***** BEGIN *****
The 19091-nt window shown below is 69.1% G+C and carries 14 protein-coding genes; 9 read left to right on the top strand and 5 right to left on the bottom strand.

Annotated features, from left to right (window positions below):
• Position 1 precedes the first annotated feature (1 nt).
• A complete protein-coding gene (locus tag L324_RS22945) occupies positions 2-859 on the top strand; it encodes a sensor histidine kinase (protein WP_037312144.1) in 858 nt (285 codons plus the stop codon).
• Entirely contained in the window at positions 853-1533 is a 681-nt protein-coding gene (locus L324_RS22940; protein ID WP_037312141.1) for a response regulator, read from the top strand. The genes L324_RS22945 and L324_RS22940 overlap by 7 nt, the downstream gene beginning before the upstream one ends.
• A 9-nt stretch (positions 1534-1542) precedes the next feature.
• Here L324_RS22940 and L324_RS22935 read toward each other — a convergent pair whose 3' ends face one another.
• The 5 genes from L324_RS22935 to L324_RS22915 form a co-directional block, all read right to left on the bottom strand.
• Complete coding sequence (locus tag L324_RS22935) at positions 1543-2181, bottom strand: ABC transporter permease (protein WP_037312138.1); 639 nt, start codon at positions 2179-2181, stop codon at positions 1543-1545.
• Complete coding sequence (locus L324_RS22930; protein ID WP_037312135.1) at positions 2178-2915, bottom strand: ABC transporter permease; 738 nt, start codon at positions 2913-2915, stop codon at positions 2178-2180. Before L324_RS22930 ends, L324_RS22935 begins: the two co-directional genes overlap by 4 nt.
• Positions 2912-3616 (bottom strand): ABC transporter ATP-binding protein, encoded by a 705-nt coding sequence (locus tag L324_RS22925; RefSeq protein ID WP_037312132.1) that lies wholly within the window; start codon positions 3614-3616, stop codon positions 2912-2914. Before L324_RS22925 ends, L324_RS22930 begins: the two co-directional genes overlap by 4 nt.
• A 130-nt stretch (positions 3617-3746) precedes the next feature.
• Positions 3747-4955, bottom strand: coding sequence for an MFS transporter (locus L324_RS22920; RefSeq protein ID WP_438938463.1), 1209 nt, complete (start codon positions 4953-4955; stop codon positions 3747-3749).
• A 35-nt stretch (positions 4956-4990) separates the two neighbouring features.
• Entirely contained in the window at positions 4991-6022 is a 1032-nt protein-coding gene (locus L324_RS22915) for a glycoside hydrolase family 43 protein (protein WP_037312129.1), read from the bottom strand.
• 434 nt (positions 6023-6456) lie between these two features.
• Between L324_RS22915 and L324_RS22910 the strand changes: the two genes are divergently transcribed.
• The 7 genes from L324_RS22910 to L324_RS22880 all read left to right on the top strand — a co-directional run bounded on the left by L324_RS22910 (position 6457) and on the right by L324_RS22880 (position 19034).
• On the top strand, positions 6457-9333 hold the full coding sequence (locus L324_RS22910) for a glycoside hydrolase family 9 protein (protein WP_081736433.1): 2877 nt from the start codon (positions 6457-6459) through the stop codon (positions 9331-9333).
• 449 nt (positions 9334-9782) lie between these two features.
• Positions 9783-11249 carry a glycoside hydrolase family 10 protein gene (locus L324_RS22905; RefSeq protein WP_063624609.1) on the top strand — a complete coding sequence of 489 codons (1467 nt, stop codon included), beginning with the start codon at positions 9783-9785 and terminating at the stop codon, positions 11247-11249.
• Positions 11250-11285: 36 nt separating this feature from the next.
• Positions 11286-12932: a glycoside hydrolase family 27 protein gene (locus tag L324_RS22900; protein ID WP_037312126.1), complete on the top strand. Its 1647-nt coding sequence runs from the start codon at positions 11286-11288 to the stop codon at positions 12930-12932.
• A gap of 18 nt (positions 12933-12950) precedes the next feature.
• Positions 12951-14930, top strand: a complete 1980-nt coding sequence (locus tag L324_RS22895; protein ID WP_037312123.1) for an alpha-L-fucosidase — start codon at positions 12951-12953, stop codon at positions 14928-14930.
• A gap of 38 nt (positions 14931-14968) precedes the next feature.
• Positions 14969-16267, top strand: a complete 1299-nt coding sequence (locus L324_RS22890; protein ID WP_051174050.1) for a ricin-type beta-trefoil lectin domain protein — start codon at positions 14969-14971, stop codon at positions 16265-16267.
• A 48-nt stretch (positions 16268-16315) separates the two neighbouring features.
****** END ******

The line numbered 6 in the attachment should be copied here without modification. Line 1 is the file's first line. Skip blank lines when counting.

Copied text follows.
• A 9-nt stretch (positions 1534-1542) precedes the next feature.